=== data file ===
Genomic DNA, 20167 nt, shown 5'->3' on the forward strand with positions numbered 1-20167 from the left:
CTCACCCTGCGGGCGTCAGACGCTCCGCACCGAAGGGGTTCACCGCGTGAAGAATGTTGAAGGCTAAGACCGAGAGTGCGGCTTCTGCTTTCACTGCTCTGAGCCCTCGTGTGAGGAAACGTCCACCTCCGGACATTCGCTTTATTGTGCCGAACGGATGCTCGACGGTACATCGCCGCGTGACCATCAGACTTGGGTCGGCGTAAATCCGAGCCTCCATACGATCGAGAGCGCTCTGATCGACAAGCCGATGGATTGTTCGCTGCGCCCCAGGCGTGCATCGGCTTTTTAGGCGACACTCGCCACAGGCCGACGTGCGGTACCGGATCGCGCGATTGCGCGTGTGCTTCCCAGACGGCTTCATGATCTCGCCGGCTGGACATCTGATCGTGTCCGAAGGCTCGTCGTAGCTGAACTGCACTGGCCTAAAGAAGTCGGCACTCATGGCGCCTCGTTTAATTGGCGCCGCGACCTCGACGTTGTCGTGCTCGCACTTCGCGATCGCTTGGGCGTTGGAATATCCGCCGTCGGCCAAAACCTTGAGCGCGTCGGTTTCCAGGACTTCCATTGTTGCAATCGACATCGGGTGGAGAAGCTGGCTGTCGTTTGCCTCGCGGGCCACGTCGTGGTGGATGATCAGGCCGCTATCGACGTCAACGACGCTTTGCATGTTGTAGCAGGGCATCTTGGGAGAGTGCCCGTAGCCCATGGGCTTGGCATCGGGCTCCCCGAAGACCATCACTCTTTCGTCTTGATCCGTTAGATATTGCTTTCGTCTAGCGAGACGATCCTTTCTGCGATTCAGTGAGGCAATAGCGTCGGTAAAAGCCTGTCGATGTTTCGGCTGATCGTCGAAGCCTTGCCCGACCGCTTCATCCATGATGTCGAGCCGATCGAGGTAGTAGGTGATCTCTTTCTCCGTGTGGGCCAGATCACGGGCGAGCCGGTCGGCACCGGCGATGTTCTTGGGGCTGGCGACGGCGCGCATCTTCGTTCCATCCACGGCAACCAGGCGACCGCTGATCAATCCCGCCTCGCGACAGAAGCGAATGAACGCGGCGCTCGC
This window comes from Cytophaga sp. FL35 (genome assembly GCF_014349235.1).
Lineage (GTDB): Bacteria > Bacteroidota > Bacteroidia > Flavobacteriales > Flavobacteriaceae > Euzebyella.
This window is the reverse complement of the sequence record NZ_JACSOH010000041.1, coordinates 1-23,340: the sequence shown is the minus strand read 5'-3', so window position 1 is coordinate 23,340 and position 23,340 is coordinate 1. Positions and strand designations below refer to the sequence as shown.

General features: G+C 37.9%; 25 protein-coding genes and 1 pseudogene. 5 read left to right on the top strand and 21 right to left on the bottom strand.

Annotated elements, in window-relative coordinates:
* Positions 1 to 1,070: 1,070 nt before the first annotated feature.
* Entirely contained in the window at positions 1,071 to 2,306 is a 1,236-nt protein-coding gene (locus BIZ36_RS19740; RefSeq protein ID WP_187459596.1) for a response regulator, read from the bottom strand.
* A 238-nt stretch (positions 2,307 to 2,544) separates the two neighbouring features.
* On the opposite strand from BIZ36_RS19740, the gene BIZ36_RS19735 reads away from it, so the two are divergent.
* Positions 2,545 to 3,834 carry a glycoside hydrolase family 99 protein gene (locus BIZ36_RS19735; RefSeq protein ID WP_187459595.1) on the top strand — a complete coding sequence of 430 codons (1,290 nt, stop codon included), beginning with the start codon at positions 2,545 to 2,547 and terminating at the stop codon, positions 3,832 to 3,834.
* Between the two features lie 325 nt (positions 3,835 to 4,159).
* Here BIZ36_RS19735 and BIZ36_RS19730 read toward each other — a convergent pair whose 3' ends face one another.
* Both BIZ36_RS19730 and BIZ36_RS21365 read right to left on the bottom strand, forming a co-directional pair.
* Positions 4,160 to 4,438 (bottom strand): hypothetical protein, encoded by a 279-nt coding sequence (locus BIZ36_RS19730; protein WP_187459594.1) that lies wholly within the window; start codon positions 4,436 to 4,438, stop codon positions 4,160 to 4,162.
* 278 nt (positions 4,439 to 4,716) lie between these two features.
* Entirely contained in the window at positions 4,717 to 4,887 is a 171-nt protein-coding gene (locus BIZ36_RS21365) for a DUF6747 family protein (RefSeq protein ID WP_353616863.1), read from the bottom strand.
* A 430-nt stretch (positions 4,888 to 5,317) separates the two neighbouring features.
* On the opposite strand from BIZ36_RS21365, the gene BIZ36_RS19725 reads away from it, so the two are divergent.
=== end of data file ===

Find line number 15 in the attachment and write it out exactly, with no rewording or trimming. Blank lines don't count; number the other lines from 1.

* Both BIZ36_RS19730 and BIZ36_RS21365 read right to left on the bottom strand, forming a co-directional pair.